When I began research in Bali on the masked dance-drama topeng, I was learning, performing and discussing with men only. Masked topeng is traditionally performed exclusively by men. From 1997 things changed. Some women, mainly performers of arja (classical Balinese operetta), encouraged by all-women gamelan groups and the presence of expatriate performers, began to perform topeng wearing masks.
Between 2003 and 2004, these women were attempting to cross gender and spiritual boundaries ingrained over centuries. They had to overcome not only the traditional association of men with this sacred performance – and women with everyday life — but also their own sense of inadequacy in relation to their male peers.
As a result, women artists still see men as the authorities on topeng. Most women I interviewed made light of the obvious talent which has granted them access to a men’s arts domain.
There are several types of topeng. In all types, one or more performers wears a series of masks to portray characters from Bali’s ancient past, telling their stories and linking past and present through contemporary humour. Topeng Sidhakarya is performed to ensure the success of Hindu Bali ceremonies. Performed by men only, the masked character of Sidhakarya completes the ceremony. In topeng prembon, which is a mix of topeng and the sung dance-drama arja, women perform without masks.
The need to be ‘as good as men’ seems to be the primary challenge for women involved in masked topeng performance. Cok Agung Istri, a famous arja performer from the village of Singapadu, explains: ‘Being exactly like a man is the difficulty. I am pessimistic about the possibility of performing topeng like a man.’ This pessimism is striking considering she regularly performs with masks. Other women agree. Arja performer Wayan Candri explains that ‘a woman’s movements seem weak, even if she tries her best she cannot be like a man.’
Even performers with a positive outlook believe women need to overcome feminine characteristics to be successful. Nyoman Candri, an arja performer who is also a dalang (puppeteer), considers portraying the masked characters ‘like a man’ to be fundamental. This can only be achieved through practice.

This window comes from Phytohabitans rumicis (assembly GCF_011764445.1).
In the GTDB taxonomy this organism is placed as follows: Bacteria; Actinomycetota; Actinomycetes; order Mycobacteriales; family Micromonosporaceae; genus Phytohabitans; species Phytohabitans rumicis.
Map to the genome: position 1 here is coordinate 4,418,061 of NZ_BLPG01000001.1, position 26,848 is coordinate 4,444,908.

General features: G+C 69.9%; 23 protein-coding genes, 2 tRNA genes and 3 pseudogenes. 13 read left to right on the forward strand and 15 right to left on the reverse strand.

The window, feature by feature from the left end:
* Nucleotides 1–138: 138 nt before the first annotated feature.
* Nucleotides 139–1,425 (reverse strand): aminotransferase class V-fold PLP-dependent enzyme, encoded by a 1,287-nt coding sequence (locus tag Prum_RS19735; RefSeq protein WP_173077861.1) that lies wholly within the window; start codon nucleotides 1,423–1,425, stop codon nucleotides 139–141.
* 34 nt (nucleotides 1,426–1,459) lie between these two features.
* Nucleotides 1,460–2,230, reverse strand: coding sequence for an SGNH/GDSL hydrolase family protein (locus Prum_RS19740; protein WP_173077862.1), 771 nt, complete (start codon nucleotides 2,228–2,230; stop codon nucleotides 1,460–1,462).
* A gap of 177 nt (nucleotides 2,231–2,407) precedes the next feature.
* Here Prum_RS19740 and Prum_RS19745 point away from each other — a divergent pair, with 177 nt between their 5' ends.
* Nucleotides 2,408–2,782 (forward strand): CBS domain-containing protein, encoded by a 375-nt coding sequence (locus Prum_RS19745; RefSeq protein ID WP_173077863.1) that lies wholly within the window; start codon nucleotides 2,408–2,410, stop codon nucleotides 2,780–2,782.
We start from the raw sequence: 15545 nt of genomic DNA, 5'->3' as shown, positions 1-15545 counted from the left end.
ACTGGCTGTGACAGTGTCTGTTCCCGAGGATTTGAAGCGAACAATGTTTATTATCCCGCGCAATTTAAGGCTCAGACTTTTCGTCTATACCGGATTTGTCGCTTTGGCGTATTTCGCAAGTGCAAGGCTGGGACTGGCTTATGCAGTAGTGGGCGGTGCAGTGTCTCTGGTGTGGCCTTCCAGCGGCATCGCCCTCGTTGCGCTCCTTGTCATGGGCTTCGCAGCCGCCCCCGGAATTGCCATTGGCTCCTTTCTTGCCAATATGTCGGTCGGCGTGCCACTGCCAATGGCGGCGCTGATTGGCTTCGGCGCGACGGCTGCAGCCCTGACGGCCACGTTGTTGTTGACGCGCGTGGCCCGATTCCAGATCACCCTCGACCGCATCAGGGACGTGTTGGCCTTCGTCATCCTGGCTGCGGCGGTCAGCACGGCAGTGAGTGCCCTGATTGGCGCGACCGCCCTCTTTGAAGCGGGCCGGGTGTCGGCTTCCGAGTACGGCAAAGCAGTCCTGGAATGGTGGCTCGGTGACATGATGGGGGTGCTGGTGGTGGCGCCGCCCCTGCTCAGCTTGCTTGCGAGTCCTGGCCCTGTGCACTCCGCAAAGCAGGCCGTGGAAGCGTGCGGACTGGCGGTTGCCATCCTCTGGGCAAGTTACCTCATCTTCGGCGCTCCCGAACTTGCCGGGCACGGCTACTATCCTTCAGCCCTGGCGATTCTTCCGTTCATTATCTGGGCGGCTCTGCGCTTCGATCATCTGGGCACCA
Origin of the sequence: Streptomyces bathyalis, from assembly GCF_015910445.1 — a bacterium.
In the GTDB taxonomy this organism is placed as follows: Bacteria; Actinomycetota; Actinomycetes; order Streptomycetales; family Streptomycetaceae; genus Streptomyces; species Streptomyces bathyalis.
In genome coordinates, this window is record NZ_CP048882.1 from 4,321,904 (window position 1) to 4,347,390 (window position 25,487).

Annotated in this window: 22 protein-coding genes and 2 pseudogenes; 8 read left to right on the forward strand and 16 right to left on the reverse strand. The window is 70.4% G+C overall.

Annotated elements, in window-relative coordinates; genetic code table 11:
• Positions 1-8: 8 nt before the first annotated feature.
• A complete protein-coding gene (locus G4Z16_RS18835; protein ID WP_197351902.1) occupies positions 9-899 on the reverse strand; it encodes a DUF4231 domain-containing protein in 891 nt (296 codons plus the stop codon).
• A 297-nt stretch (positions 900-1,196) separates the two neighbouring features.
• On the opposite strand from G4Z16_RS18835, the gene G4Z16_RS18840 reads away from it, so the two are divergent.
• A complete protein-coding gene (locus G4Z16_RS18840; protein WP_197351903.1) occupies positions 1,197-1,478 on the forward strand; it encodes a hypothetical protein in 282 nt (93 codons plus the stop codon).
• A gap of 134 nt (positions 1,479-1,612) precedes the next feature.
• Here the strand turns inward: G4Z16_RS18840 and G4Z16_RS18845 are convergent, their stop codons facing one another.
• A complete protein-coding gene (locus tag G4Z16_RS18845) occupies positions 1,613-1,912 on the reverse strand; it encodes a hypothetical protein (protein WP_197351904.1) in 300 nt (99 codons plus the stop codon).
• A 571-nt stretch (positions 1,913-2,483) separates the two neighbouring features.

It seems what’s required is technique and time to rehearse. But many women report great difficulties juggling their performing activities with demanding domestic duties and ceremonial obligations. Things get worse during Bali’s ceremony seasons when, on top of their usual activities, women receive increased requests to perform just when they are burdened with the task of preparing huge quantities of offerings.
Multi-talented performer Wayan Sekariani sees women’s attitudes as the real obstacle to performing successfully with the mask. Sekariani explains that many women still think their place is in the kitchen, being a housewife: ‘It is as if they have conceded defeat even before the war has begun.’ Dayu Diastini thinks this is due to a long history in which women were secluded and not allowed to dance: ‘Now it’s customary for women not to be bold, to be hesitant about playing unconventional roles’.
In spite of the difficulties, most people support women performers as long as they do not perform the sacred topeng Sidhakarya. The figure of Sidhakarya, whose name means ‘the one who completes the task’ plays a key role in most Hindu ceremonies. Most male performers and audience members I interviewed politely but explicitly opposed women performing Sidhakarya. The combination of women and topeng Sidhakarya is considered dangerous: it crosses a forbidden boundary. Why should this be so?
Women report a seemingly insurmountable impediment. Arja performer and dalang, Wayan Latri explains ‘We don’t even think of performing with it [the Sidhakarya mask], we’re not even allowed to touch it during menstruation! Balinese consider women who are menstruating to be leteh (impure) and they are not allowed to do anything sacred, especially regarding the ceremonies.’ But women themselves also play a role in perpetuating these views. As Latri observes, ‘it is the way we feel more than anything else.’ Sekariani asks, ‘I often wonder why women are considered dirty. Perhaps as women we have to find the answer together.’
Women performers are striving to acquire technical mastery of topeng form. And Sekariani’s words suggest that some are beginning to question the boundaries of the sacred that exclude women.
Carmencita Palermo (email@example.com) is PhD candidate at the University of Tasmania and a practising topeng performer.